Those of us Jamaicans with sensitive consciences find it difficult to be identified with political parties chronically implicated in corruption or that maintain political garrisons, or which refuse to disassociate themselves from political thugs and armed enforcers.
This could explain why the number of Jamaicans who vote for both major political parties has steadily declined in recent years, since they both fall into the categories outlined above.
In the last general election (2016), of the 1,824,412 registered electors, only 882,389 or less than half (48.37 per cent) cast a vote. I would like to think that a good number of the 51 per cent who did not vote had sensitive consciences.
In 2016, the Jamaica Labour Party (JLP) was put in power by only 23.95 per cent of those registered to vote, and since many Jamaicans did not even register, their support in terms of those eligible to vote was even smaller. Cause for sober thought, I should think!
Last Monday, Nationwide News Network (NNN) released the findings of a poll conducted a few weeks ago by the Bluedot organisation. It found that only 36 per cent of Jamaicans did NOT believe that this Andrew Holness administration is corrupt (that is, 64 per cent believe that they ARE corrupt). We don’t know if all of them are registered voters, but I suspect not. I also suspect that an equal number would assert a belief that the previous People’s National Party (PNP) administration was also corrupt; the JLP does not have a monopoly on corruption.
But will the 64 per cent who believe this Government is corrupt vote for them anyway? Or will they vote for the PNP if they believe them also to be corrupt? Or will they, having sensitive consciences, stay away from the polls altogether, deepening the trend over the last decades?
Sadly, the NNN/Bluedot poll did not ask these questions. I wish they had, as it would indicate the number of Jamaicans with sensitive consciences.
What they did ask was: “Will your opinion of how the current Government has handled corruption influence your likelihood to vote for them or not?” Of the respondents, 48 per cent said yes, and 52 per cent said no.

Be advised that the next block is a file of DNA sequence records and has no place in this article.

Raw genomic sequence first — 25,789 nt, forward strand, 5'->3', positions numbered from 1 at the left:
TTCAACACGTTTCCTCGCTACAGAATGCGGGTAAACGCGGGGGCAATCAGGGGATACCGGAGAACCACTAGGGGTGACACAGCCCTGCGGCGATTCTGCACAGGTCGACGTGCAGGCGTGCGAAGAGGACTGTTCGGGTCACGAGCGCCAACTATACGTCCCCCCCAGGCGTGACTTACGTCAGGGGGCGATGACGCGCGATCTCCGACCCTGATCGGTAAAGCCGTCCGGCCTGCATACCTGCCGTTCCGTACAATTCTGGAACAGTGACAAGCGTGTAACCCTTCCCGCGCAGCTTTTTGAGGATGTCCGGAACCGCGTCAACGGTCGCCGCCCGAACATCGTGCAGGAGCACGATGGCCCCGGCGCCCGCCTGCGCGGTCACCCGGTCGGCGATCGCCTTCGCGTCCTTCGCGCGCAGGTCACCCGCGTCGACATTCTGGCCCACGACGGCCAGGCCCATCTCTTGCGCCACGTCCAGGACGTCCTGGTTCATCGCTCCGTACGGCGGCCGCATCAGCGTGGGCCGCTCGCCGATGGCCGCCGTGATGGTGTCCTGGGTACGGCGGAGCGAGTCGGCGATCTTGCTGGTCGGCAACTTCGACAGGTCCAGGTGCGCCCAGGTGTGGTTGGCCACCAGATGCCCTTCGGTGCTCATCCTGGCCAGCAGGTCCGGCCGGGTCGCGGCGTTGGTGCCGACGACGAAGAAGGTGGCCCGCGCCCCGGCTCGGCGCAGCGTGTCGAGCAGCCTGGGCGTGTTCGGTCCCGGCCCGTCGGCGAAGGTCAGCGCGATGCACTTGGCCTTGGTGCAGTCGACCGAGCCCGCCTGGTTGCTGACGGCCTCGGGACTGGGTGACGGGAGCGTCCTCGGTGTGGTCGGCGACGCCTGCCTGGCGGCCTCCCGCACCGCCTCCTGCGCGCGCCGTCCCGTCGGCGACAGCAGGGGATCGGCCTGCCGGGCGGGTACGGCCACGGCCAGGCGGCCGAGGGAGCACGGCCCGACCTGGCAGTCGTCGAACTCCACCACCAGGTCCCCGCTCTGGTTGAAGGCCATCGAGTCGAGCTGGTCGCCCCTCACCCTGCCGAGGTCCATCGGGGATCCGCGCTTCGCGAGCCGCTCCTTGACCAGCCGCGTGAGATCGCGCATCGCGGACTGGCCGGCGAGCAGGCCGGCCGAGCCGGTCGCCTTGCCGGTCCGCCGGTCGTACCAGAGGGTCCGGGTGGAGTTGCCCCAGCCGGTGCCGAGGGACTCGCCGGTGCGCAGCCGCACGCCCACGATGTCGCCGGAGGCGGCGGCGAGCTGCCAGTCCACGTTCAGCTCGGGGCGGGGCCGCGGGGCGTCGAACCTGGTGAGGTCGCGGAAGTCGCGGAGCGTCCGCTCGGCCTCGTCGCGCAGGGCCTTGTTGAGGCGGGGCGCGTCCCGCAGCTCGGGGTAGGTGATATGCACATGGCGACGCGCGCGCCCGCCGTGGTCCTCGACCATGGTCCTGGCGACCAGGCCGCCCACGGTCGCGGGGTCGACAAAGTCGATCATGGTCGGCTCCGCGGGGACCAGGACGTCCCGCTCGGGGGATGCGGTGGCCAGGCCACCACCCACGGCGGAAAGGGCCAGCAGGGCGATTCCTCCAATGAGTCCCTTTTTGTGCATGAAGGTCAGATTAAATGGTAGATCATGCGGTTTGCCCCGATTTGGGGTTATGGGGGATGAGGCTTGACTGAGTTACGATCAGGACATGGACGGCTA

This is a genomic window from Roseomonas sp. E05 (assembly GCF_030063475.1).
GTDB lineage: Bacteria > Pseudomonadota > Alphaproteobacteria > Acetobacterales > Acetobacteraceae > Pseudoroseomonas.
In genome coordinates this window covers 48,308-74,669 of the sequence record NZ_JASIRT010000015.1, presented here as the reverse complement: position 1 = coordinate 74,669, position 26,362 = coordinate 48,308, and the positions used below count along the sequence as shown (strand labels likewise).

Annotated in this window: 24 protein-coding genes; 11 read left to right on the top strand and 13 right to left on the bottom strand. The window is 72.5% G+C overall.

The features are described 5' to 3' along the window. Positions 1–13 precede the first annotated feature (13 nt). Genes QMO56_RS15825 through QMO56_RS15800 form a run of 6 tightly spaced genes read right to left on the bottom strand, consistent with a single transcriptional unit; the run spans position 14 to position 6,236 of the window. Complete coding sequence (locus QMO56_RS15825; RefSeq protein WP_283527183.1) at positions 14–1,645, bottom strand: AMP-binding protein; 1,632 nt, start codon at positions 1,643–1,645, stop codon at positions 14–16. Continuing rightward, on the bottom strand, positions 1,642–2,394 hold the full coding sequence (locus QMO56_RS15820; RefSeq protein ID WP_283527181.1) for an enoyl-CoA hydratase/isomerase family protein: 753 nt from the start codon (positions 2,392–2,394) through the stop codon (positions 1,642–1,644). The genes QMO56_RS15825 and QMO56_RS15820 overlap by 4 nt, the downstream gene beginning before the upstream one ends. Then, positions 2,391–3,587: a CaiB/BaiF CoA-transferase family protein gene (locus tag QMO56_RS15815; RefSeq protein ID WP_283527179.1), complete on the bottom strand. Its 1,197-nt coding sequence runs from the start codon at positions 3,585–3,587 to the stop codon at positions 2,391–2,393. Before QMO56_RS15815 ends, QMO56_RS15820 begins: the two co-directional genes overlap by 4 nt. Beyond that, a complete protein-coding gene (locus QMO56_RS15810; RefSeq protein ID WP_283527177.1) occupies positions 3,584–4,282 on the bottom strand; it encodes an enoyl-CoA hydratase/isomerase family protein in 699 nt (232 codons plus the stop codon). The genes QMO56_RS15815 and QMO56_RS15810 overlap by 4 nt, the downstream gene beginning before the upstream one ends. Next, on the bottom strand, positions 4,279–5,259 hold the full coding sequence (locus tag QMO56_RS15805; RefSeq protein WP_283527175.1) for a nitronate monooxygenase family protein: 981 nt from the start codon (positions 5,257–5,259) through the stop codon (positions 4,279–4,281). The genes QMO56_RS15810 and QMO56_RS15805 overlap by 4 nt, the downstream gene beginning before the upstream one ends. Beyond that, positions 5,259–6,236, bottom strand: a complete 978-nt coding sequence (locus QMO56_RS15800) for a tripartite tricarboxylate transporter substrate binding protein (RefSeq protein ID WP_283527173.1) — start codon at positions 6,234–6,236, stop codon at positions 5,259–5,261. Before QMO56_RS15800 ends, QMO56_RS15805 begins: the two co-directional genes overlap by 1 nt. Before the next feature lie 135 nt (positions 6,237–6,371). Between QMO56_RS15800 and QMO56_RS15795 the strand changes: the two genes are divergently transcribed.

DISREGARD FINDINGS By itself, this is an ambiguous question, because we cannot interpret the answers unless we know whether or not the respondents liked how the Government has handled corruption.
Do these findings mean that 48 per cent of respondents LIKED the fact that several persons were asked to resign, and that others are facing the courts, and therefore they WILL vote for the Government? Or do they mean that 48 per cent of respondents DID NOT LIKE the fact so many others were simply asked to resign and were not hauled before the courts and, therefore, they WILL NOT vote for the Government?
Or do the findings mean that 52 per cent of respondents don’t care how the Government has handled corruption, as it will not influence at all how they will vote?
If it is the latter, then the Government need not be concerned about the fact that they are perceived to be corrupt, as people do not have sensitive consciences, and will vote for them anyway. If the second interpretation is correct, then it indicates that the respondents have sensitive consciences, and voter turnout will continue to be low.
Of course, because the question was ambiguous, and respondents were not asked if they liked how the Government handled allegations of corruption, some people probably interpreted it one way, and others another. We should disregard these findings altogether.
But answers to the third question are really interesting. Respondents were asked in whom they had the most confidence to manage corruption: Andrew Holness or Peter Phillips? A whopping 42 per cent said they had confidence in neither!
That is how I would have answered.
I expect another low turnout in the next general election unless one party or the other promises to take credible steps against political corruption.
Peter Espeut is a sociologist and development scientist. Email feedback to [email protected] .
LINK ORIGINAL: Jamaica Gleaner